Foreign Minister, Khawaja Asif, left the country on Tuesday for a three day diplomatic trip to the United States of America (USA). This is an addition to the diplomatic efforts that Pakistan has been making to improve its ties with not just the neighbouring countries but also the US. Our diplomats have visited Iran, China, and Afghanistan to ease down the tensions in the region.

This trip to the US to meet US Secretary of State, Rex Tillerson, is one of the many attempts to revive the marred relationship among threats of banning aid, usage of drones in the territory of Pakistan, and putting sanctions on Pakistan. On Tuesday, US Defense Secretary Jim Mattis said that the US would try “one more time” to work with Pakistan before President Donald Trump seeks other options of dissolving Pakistan’s support to the militant outfits - like removing Pakistan from the ally list. Other US military officials have again accused our top intelligence agency, Inter-Services Intelligence (ISI), of having links with the militants. Reaching a consensus will not be easy.

The US may have concerns but we need to look at the situation from a broader perspective and that perspective must accommodate the realities of the countries whose security is at stake. Our Chief of Army Staff (COAS) recently returned from a trip to Afghanistan, in which several key aspects of regional security and improvement of bilateral relations were discussed. The trip was a huge success and a proof of Pakistan’s capabilities to resolve matters diplomatically. It was a reflection of Pakistan’s urge to rid the area of terrorism and play an active part in the process. The success of the meeting was a result of the culmination of efforts from both sides; which is very important in resolving matters.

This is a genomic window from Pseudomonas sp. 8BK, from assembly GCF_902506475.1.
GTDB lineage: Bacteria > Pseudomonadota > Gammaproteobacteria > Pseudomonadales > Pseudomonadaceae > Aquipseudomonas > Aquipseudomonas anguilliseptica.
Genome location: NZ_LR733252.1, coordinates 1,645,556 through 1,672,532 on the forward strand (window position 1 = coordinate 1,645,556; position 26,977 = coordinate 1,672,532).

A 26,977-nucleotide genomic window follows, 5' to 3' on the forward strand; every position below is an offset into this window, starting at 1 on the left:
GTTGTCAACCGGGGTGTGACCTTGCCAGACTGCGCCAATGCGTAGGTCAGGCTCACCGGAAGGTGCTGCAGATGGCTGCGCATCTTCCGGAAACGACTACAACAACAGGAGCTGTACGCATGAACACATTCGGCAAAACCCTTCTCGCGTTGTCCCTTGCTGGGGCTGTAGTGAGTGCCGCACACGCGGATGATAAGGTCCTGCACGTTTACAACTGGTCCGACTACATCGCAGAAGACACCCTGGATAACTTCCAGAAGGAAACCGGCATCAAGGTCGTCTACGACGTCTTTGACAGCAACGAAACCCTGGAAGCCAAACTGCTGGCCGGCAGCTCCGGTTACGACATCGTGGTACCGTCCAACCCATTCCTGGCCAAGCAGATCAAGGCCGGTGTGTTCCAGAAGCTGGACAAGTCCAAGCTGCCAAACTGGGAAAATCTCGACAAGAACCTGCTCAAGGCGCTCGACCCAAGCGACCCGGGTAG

Khawaja Asif’s visit to the US is along the same lines, and the US needs to understand that. They should acknowledge Pakistan’s diplomatic efforts instead of constantly handing out threats which challenge Pakistan’s sovereignty. They also need to understand that it is a two way process, and it will only work out if both the parties are accommodating and willing to understand each other’s position. In the case of the Afghan war, the US cannot have a monopoly over the decisions that are taken.

However, one can realise that the build-up in this case has been entirely different than that of Afghanistan. And it would be difficult to reach an effective compromise, but let us all hope that the foreign office can find some common ground to work upon.